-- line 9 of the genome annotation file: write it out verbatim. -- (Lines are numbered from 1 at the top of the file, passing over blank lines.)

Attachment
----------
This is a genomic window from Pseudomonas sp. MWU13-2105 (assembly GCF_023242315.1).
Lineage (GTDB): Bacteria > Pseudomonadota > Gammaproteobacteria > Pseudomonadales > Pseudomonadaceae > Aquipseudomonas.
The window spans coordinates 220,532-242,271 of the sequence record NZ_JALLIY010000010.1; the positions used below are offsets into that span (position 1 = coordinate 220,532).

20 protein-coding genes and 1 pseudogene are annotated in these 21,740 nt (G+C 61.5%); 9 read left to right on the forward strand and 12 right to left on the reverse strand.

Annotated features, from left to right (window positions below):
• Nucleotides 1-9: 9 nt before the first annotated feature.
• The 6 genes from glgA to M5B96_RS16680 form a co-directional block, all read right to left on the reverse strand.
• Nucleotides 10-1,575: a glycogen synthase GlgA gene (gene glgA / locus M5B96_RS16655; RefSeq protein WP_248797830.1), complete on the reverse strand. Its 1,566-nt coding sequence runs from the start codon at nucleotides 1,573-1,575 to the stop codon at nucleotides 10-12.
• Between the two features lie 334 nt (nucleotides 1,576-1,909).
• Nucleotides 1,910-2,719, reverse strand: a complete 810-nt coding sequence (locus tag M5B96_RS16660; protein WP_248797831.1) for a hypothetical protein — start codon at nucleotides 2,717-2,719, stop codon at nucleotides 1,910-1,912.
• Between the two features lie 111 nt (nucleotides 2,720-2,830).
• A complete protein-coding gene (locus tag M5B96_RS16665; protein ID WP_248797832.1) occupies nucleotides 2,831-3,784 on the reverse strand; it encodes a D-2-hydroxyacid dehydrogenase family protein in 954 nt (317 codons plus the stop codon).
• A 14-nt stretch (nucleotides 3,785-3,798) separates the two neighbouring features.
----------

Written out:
• Between the two features lie 334 nt (nucleotides 1,576-1,909).